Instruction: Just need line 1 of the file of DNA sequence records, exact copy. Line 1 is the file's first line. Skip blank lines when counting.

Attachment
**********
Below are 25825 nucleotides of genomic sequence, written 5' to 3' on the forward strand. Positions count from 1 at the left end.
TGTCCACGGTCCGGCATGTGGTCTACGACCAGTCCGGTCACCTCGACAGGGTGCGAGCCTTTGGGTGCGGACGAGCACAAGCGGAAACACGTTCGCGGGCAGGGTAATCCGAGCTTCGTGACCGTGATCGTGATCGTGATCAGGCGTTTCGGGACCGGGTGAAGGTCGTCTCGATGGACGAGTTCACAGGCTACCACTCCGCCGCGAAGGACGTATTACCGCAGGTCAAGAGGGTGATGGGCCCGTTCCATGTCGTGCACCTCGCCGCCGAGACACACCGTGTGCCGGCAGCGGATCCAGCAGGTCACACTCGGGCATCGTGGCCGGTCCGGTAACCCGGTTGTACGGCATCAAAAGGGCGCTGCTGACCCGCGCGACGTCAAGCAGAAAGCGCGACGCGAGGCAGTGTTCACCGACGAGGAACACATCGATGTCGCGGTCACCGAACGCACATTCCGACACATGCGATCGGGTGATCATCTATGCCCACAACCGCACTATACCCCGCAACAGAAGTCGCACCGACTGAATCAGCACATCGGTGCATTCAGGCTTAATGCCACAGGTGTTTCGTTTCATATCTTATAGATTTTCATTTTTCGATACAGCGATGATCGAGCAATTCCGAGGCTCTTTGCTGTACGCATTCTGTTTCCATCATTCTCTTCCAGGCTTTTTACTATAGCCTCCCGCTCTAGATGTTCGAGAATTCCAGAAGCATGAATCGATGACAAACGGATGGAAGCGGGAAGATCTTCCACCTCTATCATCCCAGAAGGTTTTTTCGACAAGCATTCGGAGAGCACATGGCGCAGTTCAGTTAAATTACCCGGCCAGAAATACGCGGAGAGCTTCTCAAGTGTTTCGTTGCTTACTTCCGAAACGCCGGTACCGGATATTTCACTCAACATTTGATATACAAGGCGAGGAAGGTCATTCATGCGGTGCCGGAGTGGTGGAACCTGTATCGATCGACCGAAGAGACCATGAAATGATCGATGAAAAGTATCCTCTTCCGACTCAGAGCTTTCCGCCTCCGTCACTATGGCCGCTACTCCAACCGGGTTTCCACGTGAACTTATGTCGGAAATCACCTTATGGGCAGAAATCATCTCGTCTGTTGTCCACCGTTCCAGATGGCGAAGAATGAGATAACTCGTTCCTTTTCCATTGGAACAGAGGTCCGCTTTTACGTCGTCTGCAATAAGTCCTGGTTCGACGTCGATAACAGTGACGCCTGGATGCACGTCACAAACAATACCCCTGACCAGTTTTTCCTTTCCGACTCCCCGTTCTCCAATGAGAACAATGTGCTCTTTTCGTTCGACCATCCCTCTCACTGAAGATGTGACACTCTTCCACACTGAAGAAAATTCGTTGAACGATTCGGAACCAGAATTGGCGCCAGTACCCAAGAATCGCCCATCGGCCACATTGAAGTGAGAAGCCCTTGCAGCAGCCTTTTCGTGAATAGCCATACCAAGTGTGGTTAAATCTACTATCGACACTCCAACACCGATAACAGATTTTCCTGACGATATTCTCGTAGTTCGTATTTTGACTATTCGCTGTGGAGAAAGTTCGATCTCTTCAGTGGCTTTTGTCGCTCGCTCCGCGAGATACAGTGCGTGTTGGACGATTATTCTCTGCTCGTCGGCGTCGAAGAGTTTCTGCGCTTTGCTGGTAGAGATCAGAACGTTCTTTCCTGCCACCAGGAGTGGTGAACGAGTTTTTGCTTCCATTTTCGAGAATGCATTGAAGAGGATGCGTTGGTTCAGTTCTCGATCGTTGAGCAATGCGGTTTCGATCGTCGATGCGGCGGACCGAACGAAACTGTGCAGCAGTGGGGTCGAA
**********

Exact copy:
Below are 25825 nucleotides of genomic sequence, written 5' to 3' on the forward strand. Positions count from 1 at the left end.